In general the dead were believed to retain their faculties to a certain extent in or near the place where they were buried, and stories are told of the resistance offered by them to tomb-robbers.
see It would seem, moreover, that they were credited with the power of helping their friends and likewise of injuring other people very much in the same way as they had done in life. Hence the possession of the remains of a chief who had been both popular and prosperous was regarded as highly desirable. The blessings which kings were expected to bestow upon their subjects, in life as well as after death, were partly of a supernatural character. Chief among them was that of securing the fertility of the crops. The prevalence of famine among the Swedes was attributed to the king's remissness in performing sacrificial functions; and on more than one occasion kings are said to have been put to death for this reason.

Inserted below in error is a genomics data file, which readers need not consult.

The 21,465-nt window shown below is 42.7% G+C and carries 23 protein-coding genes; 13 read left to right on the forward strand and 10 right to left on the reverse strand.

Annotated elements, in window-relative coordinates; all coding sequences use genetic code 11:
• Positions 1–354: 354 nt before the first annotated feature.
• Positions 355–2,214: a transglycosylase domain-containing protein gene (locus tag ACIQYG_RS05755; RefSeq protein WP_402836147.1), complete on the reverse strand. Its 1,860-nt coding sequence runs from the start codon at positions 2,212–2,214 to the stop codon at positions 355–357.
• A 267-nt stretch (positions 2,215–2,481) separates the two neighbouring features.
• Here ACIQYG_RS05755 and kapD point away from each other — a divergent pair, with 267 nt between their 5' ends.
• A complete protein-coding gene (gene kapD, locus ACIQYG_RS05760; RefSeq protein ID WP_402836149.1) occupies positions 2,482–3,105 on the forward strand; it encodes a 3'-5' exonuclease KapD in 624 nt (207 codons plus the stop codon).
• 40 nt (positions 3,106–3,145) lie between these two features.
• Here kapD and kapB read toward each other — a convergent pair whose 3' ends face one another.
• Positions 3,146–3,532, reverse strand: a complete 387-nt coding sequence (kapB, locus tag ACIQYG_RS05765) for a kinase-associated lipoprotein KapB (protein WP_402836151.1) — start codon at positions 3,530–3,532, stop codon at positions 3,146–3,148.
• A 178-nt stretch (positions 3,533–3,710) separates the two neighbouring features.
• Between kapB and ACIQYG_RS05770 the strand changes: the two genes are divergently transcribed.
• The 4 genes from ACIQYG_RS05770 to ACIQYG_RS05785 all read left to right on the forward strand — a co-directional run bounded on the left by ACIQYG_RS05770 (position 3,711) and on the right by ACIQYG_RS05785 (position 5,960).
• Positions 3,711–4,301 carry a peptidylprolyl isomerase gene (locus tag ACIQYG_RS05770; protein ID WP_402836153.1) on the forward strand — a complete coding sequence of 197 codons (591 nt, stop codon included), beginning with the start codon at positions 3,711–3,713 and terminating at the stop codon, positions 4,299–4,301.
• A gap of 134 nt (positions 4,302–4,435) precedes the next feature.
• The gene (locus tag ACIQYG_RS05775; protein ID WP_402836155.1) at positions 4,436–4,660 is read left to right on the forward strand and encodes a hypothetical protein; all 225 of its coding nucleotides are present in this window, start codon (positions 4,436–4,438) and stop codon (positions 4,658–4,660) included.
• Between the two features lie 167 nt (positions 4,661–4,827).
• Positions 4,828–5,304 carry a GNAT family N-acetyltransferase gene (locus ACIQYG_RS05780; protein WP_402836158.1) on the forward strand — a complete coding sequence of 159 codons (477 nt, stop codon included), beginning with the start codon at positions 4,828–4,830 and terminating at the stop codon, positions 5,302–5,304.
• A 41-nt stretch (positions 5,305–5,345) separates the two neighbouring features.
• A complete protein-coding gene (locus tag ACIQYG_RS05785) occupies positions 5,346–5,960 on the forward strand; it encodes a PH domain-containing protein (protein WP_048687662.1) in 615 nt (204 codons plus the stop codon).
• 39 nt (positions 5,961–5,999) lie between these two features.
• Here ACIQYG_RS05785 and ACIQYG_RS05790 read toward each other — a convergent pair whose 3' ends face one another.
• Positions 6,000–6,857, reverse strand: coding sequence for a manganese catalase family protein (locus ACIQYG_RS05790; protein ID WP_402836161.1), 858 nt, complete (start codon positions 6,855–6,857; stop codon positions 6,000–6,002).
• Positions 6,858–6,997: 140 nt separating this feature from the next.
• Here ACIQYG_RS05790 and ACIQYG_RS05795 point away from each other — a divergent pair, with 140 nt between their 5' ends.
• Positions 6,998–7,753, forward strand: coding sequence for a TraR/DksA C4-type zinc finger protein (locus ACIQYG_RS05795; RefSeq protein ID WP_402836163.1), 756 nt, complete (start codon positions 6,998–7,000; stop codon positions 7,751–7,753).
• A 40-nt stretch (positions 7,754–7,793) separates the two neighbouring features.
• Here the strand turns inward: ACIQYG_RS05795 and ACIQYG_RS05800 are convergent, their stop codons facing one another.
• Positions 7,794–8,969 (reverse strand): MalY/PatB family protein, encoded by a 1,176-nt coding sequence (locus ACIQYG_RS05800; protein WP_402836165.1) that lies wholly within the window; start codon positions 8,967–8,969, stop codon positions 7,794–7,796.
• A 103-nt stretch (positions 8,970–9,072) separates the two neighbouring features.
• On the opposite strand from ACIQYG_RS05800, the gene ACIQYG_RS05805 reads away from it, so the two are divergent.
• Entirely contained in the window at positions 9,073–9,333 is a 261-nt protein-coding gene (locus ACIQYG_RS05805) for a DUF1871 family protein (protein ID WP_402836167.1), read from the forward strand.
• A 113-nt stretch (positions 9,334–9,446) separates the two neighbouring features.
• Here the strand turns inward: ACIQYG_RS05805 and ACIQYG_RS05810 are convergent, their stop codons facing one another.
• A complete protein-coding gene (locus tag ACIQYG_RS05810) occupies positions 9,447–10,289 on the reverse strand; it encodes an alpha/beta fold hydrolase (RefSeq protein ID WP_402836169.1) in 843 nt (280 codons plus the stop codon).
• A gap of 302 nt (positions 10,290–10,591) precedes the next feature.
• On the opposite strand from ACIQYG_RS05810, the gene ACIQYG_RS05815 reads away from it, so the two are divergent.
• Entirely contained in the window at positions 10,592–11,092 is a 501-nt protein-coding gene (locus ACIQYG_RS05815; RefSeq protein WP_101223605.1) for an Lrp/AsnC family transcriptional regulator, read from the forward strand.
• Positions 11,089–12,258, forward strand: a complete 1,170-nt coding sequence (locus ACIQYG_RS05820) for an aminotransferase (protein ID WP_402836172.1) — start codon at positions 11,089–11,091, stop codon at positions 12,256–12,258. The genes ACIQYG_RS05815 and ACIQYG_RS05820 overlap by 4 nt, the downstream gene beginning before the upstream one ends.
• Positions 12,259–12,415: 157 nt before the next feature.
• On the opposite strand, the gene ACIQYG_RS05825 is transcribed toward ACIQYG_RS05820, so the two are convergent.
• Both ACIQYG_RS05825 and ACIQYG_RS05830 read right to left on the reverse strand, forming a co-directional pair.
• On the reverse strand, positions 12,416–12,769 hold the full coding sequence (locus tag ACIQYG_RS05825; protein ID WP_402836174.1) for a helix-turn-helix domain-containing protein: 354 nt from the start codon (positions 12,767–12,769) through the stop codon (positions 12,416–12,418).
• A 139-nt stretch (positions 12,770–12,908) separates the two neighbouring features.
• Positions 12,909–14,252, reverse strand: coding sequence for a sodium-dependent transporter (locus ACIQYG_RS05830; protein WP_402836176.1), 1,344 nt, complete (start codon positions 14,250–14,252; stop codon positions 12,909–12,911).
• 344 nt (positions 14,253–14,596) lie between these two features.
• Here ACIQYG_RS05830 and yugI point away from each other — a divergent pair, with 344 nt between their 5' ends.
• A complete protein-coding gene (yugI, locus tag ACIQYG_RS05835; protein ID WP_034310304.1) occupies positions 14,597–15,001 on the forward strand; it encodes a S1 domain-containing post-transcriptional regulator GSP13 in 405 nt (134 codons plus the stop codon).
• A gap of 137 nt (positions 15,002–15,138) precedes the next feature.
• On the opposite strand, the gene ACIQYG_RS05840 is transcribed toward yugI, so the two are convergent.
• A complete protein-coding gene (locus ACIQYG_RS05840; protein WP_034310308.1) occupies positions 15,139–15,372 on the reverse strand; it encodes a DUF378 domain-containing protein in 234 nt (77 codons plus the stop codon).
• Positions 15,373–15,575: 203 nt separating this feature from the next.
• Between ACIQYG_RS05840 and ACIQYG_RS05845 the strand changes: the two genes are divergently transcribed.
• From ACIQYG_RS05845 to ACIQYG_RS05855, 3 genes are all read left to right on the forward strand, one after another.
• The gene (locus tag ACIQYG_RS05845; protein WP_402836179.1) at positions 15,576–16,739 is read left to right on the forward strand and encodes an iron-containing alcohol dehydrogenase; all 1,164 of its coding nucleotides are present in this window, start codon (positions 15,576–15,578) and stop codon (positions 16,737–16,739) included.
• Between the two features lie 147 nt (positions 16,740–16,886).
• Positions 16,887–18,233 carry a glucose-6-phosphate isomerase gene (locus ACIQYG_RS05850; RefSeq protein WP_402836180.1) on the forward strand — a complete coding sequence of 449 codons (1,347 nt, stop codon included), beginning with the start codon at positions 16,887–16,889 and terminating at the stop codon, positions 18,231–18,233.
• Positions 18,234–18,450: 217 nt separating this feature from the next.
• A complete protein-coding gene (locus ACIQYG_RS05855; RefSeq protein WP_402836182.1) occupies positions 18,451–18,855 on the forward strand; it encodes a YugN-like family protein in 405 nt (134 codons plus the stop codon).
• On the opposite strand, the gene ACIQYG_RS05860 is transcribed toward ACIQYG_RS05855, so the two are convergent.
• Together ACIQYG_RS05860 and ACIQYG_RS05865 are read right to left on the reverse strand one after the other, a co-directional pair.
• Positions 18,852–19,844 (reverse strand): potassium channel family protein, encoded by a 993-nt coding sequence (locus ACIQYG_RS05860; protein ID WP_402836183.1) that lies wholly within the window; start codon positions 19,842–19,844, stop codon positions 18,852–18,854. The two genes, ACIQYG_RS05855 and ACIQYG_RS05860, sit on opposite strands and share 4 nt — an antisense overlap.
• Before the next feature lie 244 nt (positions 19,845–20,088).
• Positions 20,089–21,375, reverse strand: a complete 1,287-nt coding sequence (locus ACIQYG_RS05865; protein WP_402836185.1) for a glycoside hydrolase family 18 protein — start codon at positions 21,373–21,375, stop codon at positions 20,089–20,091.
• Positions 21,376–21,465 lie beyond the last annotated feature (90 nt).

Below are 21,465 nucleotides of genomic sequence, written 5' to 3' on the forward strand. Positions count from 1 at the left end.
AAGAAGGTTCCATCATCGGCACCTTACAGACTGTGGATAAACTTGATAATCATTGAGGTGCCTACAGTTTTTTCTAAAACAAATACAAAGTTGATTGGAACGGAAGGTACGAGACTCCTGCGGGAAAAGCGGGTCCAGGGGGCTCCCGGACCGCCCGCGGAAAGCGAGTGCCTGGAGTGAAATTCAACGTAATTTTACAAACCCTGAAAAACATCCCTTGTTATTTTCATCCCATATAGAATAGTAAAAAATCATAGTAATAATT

Under similar circumstances Burgundian kings were deposed. In connexion with this attribution of superhuman powers, we may mention also the widespread belief that certain persons had the faculty of " changing shape," and especially of assuming the forms of animals. Besides the various classes of beings to the worship of which we have already referred, we hear occasionally also of sacred animals. Tacitus tells of horses consecrated to the service of the gods, and of omens drawn from them, and we meet again with such horses in Norway nearly a thousand years later.
In the same country we find the legend of a king who worshipped a cow. Besides the anthropomorphic " giants, " mentioned above, Northern mythology speaks also of theriomorphic demons, the chief of which were Midgar6sormr, the " worldserpent," and Fenrisulfr, a monster wolf, the enemies of Thor and Odin respectively. These beings are doubtless due in part to poetic imagination, but underlying this there may be a substratum of primitive religious belief. In contrast with later Scandinavian usage Tacitus states that the ancient Germans had no images of the gods.
But he does speak of certain sacred symbols which he defines elsewhere as figures of wild beasts. One of the chief objects of veneration among the Cimbri is said to have been a brazen bull.